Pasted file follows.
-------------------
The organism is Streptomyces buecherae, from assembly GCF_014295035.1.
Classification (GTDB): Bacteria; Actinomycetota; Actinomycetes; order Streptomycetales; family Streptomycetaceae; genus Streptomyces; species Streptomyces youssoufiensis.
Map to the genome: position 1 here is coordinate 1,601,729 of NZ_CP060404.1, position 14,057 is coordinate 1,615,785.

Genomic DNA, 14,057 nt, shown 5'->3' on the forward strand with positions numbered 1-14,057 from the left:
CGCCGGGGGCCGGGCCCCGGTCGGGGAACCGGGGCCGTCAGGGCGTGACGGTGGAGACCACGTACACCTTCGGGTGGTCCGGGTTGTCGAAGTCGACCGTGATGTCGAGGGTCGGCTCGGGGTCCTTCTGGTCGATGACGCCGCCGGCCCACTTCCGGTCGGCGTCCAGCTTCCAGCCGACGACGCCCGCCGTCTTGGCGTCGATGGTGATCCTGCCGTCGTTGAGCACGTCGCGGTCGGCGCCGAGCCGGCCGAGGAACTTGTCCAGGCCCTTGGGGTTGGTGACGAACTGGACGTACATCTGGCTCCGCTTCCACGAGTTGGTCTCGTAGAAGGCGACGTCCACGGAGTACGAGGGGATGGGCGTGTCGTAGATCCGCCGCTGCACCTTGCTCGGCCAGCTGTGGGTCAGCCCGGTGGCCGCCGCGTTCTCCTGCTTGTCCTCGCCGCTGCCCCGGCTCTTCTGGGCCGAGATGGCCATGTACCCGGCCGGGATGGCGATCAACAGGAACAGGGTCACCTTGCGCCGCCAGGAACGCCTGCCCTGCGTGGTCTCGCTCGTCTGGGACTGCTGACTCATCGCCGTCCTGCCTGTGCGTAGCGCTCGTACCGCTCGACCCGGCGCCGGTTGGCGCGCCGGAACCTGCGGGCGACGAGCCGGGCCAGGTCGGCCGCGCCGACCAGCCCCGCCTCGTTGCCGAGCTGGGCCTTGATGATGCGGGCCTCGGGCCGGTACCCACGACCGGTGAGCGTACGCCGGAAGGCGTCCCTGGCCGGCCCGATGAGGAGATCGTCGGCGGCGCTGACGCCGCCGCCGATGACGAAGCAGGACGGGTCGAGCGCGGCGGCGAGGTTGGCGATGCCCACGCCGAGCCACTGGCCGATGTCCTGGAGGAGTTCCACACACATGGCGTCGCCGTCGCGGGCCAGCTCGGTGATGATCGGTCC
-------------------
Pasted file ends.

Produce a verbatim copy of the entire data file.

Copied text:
The organism is Streptomyces buecherae, from assembly GCF_014295035.1.
Classification (GTDB): Bacteria; Actinomycetota; Actinomycetes; order Streptomycetales; family Streptomycetaceae; genus Streptomyces; species Streptomyces youssoufiensis.
Map to the genome: position 1 here is coordinate 1,601,729 of NZ_CP060404.1, position 14,057 is coordinate 1,615,785.

Genomic DNA, 14,057 nt, shown 5'->3' on the forward strand with positions numbered 1-14,057 from the left:
CGCCGGGGGCCGGGCCCCGGTCGGGGAACCGGGGCCGTCAGGGCGTGACGGTGGAGACCACGTACACCTTCGGGTGGTCCGGGTTGTCGAAGTCGACCGTGATGTCGAGGGTCGGCTCGGGGTCCTTCTGGTCGATGACGCCGCCGGCCCACTTCCGGTCGGCGTCCAGCTTCCAGCCGACGACGCCCGCCGTCTTGGCGTCGATGGTGATCCTGCCGTCGTTGAGCACGTCGCGGTCGGCGCCGAGCCGGCCGAGGAACTTGTCCAGGCCCTTGGGGTTGGTGACGAACTGGACGTACATCTGGCTCCGCTTCCACGAGTTGGTCTCGTAGAAGGCGACGTCCACGGAGTACGAGGGGATGGGCGTGTCGTAGATCCGCCGCTGCACCTTGCTCGGCCAGCTGTGGGTCAGCCCGGTGGCCGCCGCGTTCTCCTGCTTGTCCTCGCCGCTGCCCCGGCTCTTCTGGGCCGAGATGGCCATGTACCCGGCCGGGATGGCGATCAACAGGAACAGGGTCACCTTGCGCCGCCAGGAACGCCTGCCCTGCGTGGTCTCGCTCGTCTGGGACTGCTGACTCATCGCCGTCCTGCCTGTGCGTAGCGCTCGTACCGCTCGACCCGGCGCCGGTTGGCGCGCCGGAACCTGCGGGCGACGAGCCGGGCCAGGTCGGCCGCGCCGACCAGCCCCGCCTCGTTGCCGAGCTGGGCCTTGATGATGCGGGCCTCGGGCCGGTACCCACGACCGGTGAGCGTACGCCGGAAGGCGTCCCTGGCCGGCCCGATGAGGAGATCGTCGGCGGCGCTGACGCCGCCGCCGATGACGAAGCAGGACGGGTCGAGCGCGGCGGCGAGGTTGGCGATGCCCACGCCGAGCCACTGGCCGATGTCCTGGAGGAGTTCCACACACATGGCGTCGCCGTCGCGGGCCAGCTCGGTGATGATCGGTCC